tifosi77 wrote:I actually don't disagree with Shyster's point of view about the definitions of words being critically important. I'm not an attorney, but I am a paralegal and spend my days reading and drafting legal agreements and so I encounter many of the same conflicts that Shyster is talking about. We revel in the differences between "pursuant to" and "in accordance with", between "best efforts" and "commercially reasonable efforts".
And that's actually the whole point of this debate. Words matter. And sometimes they matter so much that changes in their meaning are acceptable, perhaps even necessary.
I admit that my position on the meaning of “marriage” is rather picky. And it’s no reason to deny homosexual couples full equal protection under the law. I would prefer for the government to be completely neutral on whether something is a marriage or not. For example, I would revise any applicable statutes to refer to “domestic partners” or some similar term for both heterosexual and homosexual couples. Leave whether something is a “marriage” up to churches and private individuals.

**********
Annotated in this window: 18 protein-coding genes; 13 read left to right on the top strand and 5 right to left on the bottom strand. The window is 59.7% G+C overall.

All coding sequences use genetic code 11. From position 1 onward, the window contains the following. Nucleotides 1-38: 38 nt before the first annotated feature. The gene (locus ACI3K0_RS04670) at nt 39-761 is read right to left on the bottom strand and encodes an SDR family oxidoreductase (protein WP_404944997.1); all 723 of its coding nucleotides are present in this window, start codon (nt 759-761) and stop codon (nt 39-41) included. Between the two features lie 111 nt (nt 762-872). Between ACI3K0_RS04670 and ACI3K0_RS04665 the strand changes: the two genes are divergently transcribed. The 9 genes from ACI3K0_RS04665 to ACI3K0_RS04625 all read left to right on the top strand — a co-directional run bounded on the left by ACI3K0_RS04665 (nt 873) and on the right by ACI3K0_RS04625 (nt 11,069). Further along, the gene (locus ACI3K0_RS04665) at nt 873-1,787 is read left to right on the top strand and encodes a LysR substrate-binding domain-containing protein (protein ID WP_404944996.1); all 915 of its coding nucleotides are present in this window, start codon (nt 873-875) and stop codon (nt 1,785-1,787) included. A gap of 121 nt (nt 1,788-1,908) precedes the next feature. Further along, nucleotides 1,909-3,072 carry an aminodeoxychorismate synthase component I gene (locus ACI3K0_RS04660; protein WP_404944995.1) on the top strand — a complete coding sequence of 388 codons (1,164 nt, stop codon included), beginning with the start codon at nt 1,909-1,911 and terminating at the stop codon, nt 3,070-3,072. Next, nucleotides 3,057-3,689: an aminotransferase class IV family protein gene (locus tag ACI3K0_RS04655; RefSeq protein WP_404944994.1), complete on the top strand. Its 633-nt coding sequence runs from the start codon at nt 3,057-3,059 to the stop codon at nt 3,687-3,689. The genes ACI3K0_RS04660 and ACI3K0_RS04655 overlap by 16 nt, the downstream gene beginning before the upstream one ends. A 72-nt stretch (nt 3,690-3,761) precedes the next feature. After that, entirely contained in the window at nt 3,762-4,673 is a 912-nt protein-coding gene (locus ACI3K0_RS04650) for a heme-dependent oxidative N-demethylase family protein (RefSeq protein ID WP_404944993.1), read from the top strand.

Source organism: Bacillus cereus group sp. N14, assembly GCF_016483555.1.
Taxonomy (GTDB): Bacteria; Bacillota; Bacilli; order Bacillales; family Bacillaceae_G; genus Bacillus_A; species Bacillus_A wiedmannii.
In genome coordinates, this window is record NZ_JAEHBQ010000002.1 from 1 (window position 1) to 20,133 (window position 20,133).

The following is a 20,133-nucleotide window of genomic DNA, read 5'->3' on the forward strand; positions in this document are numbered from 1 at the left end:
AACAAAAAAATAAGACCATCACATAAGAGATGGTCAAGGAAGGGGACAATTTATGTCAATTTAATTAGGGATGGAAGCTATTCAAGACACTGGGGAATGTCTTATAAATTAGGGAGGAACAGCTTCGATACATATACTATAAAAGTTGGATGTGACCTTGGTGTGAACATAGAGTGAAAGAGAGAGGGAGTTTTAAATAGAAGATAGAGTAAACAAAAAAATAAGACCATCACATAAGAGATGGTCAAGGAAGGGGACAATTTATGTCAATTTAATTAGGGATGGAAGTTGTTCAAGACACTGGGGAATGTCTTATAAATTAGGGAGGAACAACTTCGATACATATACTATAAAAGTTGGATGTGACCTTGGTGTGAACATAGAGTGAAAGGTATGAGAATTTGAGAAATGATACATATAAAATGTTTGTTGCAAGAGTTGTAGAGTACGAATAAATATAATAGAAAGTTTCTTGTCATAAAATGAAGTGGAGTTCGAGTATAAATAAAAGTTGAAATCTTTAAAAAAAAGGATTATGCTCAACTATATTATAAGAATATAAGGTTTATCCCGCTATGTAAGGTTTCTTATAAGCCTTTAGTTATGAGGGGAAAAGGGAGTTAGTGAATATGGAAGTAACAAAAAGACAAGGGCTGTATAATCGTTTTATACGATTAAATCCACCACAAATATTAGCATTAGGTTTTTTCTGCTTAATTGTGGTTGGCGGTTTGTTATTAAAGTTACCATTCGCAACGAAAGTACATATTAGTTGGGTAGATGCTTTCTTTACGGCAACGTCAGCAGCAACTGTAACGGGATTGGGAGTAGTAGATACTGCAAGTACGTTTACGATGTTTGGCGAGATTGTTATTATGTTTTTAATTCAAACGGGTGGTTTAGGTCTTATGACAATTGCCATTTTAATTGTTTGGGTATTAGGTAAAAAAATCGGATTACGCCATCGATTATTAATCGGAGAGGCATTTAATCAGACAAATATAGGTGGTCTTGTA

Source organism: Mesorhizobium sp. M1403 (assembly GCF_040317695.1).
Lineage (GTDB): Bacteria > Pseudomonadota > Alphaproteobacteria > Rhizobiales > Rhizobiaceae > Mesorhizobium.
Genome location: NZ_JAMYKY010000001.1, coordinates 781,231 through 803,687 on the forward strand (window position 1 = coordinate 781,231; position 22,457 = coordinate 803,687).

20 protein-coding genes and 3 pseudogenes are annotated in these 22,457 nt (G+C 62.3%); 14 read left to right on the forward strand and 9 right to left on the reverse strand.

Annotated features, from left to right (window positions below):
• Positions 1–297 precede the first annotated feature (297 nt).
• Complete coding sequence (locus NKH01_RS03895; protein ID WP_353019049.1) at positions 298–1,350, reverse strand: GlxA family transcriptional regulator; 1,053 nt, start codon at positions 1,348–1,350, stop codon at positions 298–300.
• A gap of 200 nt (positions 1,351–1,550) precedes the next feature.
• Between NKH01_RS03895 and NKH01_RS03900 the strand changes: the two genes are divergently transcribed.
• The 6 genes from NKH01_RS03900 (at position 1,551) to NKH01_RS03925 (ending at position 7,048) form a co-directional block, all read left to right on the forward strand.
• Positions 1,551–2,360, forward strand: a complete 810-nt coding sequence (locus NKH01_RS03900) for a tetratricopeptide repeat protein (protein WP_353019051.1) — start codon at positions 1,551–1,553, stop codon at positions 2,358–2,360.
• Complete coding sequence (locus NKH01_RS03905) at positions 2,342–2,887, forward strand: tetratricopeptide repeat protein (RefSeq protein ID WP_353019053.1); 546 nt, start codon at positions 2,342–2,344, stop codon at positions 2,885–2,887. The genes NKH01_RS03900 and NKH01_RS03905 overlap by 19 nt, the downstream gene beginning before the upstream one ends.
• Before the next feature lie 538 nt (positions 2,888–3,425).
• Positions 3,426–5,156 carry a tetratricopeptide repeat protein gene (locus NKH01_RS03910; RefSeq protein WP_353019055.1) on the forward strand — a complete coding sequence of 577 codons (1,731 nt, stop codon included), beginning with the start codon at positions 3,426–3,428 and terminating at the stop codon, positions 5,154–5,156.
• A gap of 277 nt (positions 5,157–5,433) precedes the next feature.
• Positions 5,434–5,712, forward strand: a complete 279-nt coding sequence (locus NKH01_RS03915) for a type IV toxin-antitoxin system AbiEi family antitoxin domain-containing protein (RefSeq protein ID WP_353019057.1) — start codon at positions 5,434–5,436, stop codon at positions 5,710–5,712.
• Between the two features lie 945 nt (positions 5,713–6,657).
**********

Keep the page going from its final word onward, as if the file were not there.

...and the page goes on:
As a libertarian, I basically resent any situation where the government wants to tell me to think a certain way or that I must accept a certain concept. I oppose anti-discrimination laws not because I believe that some people are inherently inferior or anything like that, but because I don’t think it’s the government’s business to tell people what to think, who to associate with, or how to run their private businesses. I equally don’t think it’s the government’s job to force a certain definition of marriage on the people.